No, I don’t believe that for one second. I think that we can be a very prosperous society species if we collectively do the work, but it does take action. And that’s the last part that I’ll touch on is that we can meditate for eight hours a day. We can read all the books in the world until we apply this and share some learnings. I know not everybody will be ready to hear it, and that’s okay too. But it comes down to taking the steps. I think taking action helps reaffirm to the universe that the information you’re being given, you’re taking seriously. And then as you aligned your mindset and you become self aware of what life’s putting in front of you, it’s magical.
Ken Hannaman (31m 4s):
You can see your life unfolding for what it’s meant to and where you’re being guided. And it’s just such a, an awe inspiring thing for me because I’ve witnessed this. So enlightenment is not some euphoric place where you smile 24 7 and you know, life is just rainbows and puppies. It is not that, but it can be so much better heaven on earth. If you want to call it that to where, when you, when you have this realization, you can step back, become the observer, make judgements, decide where to take action. You know where to pivot. If you need to be the watcher of, of the pendulum swinging, don’t be the pendulum that’s constantly swinging. And that’s some of the beauty of this kind of work and how it can really improve your life.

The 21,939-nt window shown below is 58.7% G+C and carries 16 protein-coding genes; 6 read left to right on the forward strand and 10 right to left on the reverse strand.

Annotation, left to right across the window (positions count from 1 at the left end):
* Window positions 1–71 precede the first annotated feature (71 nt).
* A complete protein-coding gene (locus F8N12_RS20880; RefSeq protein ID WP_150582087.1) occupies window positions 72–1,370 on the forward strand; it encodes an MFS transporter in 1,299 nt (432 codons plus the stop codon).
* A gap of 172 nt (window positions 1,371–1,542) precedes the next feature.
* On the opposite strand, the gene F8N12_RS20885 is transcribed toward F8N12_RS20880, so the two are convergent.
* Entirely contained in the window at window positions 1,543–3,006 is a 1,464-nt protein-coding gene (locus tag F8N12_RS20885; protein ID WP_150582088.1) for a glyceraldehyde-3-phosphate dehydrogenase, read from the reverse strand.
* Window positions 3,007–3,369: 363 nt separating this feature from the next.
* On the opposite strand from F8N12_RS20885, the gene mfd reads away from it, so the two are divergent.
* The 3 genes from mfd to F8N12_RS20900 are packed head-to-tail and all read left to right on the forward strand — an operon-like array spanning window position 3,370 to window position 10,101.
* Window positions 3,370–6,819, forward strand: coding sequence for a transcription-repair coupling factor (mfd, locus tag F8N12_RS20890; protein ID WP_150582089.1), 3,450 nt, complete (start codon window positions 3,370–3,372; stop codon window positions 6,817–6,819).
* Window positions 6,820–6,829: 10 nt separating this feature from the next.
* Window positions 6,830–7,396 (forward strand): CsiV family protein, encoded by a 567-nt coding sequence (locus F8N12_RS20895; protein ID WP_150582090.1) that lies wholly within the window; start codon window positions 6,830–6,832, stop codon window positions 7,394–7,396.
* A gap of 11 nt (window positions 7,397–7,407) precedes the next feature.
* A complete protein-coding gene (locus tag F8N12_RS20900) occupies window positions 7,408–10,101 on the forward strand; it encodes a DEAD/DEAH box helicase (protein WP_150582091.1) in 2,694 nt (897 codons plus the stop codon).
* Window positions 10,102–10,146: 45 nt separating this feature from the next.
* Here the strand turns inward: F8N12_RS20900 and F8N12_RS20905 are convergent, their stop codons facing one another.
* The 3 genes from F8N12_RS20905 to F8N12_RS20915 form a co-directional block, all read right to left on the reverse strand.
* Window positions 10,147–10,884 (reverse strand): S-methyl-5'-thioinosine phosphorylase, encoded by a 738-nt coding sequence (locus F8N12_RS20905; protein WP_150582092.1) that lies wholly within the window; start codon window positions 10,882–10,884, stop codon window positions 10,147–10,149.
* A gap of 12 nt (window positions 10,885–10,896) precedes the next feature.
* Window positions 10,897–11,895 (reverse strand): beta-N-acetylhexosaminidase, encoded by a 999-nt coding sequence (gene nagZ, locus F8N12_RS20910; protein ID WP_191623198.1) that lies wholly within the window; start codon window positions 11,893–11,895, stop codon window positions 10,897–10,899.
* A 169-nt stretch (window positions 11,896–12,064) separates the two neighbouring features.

Christine Okezie (31m 48s):